Condensation occurs when humidity in the air collects on a cool surface, such as water drops collecting on the outside of a cold glass of lemonade on a hot day. While condensation is not a problem for lemonade, it poses a serious threat to electronic components. Moisture can cause corrosion leading to premature failure. It can even create damaging electrical shorts.
Condensation is a concern in humid locations that are subject to swings in temperature. It is not typical in indoor locations, and it is not even common to all outdoor locations. Nevertheless, a designer may not know all the locations settings which an end product will be used, and so schemes to prevent condensation should be employed.
Different strategies are used to mitigate condensation. Each has advantages and disadvantages.
Heating the cabinet.
Sometimes designers add heating elements to the bottom of enclosures (large cabinets, not small box enclosures). The heating elements assure the interior components never get cold enough for condensation to form (above the dew point). Unfortunately, heat can shorten the life of electrical components and increase nuisance tripping of overcurrent protection devices. In most electronics applications, designers try to remove heat.
Air conditioning the cabinet.
Air condition both cools the air removes moisture from cabinets. It prevents condensation and maximizes component life. On the other hand, it adds a great deal of expense and complexity, which is not practical in most applications. Both air conditioning and heating systems require thermostat controls, use a lot of energy, and will eventually require maintenance.
Sealing the enclosure.
A tight seal, available in enclosures rated IP65/NEMA 4 and higher, will prevent moisture from entering the enclosure. This is the usual strategy for box enclosures and small cabinets. The downside is that warm air cannot escape the enclosure. Also, atmospheric pressure changes caused by changing weather can create a pressure difference large enough to cause gaskets to fail over time.
Using IP rated vents.
To allow air pressure inside an enclosure to equalize with the outside air pressure, a designer may install a vent. The vent also allows heat to escape from the enclosure. Recently, IP rated vents have become available. These use special breathable fabric that permits airflow but blocks moisture that could otherwise cause condensation.
Using a vortex cooler.
If compressed air service is available on-site, then designers can employ a technique to use that air for cooling. The vortex cooler spins the air into a vortex. The vortex separates the cool air, which can be directed through the cabinet. These systems are loud and consume a lot of air. Just because compressed air is already there, cooling isn’t free, as the compressor costs money to run. One advantage of vortex cooling is that the positive air pressure helps keep out dust.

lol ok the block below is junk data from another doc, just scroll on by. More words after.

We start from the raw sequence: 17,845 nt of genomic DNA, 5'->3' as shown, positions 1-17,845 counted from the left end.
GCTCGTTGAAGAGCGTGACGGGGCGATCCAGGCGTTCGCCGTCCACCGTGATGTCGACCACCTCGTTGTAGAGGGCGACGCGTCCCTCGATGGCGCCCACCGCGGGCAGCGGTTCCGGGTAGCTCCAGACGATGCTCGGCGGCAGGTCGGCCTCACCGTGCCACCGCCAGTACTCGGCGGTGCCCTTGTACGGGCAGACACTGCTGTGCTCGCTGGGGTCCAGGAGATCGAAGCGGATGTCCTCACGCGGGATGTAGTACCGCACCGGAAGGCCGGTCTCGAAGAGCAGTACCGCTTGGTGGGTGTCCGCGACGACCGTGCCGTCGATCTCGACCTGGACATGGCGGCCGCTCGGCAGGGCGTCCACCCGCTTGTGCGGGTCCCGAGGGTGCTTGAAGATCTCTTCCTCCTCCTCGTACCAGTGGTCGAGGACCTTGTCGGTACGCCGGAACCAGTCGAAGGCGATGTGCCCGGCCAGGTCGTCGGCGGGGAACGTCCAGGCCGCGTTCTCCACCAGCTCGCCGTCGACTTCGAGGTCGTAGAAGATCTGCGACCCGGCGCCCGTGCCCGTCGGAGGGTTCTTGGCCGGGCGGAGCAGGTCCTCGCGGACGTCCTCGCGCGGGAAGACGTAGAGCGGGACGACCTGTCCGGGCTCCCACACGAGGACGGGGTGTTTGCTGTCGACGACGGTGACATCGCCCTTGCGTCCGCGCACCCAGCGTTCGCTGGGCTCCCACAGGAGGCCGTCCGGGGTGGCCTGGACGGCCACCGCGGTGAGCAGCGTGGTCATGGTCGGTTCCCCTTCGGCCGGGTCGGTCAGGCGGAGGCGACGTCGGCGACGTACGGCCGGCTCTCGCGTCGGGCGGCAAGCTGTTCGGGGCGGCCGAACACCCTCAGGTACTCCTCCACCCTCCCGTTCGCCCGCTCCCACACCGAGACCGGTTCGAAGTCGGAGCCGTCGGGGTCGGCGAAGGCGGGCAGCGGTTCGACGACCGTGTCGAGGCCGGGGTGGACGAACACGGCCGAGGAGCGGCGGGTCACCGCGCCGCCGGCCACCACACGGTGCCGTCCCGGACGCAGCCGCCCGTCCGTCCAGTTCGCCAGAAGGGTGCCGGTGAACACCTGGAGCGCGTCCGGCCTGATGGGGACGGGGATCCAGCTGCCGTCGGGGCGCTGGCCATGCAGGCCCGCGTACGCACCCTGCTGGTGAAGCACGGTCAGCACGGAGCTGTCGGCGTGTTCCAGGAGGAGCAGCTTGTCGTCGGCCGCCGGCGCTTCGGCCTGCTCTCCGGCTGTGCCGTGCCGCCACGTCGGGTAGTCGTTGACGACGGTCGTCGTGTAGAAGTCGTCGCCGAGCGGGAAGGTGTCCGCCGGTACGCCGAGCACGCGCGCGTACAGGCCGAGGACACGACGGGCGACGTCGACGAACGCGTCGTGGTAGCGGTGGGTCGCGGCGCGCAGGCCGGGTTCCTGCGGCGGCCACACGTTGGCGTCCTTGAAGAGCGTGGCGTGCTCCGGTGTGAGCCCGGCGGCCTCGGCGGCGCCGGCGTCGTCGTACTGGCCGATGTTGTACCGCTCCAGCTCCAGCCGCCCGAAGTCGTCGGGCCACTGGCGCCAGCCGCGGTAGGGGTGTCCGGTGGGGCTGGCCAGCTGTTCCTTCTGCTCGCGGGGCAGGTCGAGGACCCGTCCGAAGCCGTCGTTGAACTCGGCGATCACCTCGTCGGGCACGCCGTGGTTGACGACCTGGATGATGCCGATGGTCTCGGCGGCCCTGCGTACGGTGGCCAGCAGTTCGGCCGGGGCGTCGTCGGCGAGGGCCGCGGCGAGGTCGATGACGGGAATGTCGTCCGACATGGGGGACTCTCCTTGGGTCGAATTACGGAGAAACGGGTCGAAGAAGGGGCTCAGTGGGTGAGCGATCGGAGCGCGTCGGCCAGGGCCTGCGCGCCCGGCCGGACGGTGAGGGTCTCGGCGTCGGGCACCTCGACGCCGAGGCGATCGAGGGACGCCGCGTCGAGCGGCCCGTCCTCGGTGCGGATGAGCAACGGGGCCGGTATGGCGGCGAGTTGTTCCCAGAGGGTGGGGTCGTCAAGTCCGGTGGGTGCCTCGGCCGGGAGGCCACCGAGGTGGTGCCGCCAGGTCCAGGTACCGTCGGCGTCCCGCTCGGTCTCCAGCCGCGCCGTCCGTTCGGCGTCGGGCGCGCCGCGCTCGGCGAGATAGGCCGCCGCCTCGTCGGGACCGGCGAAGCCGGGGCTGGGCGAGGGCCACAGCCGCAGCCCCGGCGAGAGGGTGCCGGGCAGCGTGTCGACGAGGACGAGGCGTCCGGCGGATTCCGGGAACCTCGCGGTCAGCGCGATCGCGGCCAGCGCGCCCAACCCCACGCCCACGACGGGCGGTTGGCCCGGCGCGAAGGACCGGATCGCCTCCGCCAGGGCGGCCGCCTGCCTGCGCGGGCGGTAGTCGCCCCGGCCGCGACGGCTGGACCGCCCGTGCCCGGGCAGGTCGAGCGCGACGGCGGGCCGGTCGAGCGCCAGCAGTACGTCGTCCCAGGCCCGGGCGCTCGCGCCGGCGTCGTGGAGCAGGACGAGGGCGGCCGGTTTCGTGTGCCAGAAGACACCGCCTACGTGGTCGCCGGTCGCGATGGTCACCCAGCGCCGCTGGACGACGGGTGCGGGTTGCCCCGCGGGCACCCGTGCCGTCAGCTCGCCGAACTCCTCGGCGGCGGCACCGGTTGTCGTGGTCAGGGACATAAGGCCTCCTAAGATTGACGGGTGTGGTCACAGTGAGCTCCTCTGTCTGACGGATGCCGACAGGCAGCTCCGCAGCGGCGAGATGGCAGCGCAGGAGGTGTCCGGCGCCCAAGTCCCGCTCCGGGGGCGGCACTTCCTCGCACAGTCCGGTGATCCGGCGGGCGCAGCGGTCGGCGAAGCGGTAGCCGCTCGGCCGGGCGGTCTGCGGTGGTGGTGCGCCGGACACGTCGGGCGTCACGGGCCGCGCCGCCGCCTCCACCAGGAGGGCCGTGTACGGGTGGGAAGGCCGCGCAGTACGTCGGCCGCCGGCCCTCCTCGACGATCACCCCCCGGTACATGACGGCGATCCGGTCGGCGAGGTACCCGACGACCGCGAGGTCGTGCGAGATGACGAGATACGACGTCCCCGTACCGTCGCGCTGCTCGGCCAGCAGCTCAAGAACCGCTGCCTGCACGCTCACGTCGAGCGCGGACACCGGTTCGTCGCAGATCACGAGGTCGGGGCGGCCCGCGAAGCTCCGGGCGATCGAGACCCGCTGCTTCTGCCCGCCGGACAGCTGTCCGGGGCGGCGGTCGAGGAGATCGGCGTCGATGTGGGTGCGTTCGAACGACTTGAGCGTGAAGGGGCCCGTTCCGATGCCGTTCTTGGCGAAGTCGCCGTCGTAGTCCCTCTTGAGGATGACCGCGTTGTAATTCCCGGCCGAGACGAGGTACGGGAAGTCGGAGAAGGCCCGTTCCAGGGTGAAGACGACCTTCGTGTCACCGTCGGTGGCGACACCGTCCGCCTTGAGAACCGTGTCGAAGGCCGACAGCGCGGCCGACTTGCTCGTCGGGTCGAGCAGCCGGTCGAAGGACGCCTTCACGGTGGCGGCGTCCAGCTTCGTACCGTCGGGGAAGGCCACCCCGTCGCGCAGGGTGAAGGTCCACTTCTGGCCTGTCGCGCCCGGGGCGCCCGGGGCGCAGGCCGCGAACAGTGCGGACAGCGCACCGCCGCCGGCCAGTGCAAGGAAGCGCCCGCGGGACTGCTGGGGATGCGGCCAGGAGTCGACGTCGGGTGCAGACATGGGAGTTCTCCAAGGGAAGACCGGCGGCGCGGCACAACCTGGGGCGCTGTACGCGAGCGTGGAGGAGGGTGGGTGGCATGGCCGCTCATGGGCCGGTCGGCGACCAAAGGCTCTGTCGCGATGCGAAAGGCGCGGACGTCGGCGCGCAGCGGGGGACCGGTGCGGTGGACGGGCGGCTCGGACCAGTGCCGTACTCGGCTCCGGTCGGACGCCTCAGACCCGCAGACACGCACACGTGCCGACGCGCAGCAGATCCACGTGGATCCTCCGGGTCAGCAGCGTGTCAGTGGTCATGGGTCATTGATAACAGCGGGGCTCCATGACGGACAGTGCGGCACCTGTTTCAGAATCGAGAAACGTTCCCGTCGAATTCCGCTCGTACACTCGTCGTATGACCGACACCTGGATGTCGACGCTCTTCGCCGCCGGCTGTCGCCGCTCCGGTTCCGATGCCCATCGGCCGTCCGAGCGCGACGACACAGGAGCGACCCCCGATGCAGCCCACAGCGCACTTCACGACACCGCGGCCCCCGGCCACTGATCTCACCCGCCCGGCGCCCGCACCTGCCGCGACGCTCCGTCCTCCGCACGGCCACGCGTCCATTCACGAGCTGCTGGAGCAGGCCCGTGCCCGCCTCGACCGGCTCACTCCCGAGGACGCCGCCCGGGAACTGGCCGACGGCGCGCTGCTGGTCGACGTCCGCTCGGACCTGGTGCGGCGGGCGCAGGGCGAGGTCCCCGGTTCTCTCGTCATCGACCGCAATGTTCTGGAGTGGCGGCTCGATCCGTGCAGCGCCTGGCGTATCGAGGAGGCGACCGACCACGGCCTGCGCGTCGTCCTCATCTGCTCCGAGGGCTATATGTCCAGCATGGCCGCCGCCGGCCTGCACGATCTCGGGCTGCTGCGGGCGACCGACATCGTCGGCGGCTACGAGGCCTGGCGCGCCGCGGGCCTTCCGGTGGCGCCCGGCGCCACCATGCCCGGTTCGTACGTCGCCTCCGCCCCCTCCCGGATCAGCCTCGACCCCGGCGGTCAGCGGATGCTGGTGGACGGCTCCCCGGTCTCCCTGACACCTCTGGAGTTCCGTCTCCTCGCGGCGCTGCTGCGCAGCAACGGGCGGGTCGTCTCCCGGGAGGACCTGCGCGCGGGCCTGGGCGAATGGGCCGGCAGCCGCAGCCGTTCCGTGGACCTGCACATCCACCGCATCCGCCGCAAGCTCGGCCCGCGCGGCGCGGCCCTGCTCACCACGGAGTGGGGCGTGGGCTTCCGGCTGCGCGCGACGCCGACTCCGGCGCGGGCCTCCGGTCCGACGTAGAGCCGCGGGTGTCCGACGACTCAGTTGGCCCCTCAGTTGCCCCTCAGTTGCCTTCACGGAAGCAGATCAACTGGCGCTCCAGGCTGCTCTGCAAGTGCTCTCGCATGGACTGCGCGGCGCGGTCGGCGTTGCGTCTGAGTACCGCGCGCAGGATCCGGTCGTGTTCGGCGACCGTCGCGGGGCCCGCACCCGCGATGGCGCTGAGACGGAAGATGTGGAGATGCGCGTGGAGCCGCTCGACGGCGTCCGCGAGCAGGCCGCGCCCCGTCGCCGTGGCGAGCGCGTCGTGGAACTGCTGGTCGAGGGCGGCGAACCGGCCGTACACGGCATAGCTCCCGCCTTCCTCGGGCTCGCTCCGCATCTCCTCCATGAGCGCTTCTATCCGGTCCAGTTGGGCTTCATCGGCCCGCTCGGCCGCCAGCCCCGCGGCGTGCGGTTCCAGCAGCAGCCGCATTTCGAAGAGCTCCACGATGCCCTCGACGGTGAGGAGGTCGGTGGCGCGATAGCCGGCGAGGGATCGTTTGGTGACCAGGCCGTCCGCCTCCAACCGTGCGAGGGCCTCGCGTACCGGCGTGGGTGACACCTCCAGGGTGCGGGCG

Any plastic has its origin in petrochemicals and is ultimately flammable. Fortunately, flame retardant additives make plastic resistant to fire, a feature that is important in many enclosure applications, especially in manufacturing and hazardous locations.
The UL 94 standard defines the various levels of flame resistance. Flammability ratings let the specifier know how the material in a plastic enclosure will behave if exposed to fire. Will it protect against fire, or will it contribute to it? The ratings are how you know.
The main two things measured by the standard are how fire spreads on the wall of the enclosure and if drips of melting plastic are in flame. Although the standard is for enclosures specifically, the tests are done on a sample of the material.
Our blog post, “Flammability 101 for Plastic Electronic Enclosures,” describes each UL enclosure flammability rating and associated test:
The tests are performed on horizontal samples or vertical samples. The tests specify burning time before self-extinguishing. Read our blog post for how to specify an enclosure flammability rating.
Now that we have answered your common questions about enclosures, find the enclosures that you need by searching by size, type, and other characteristics.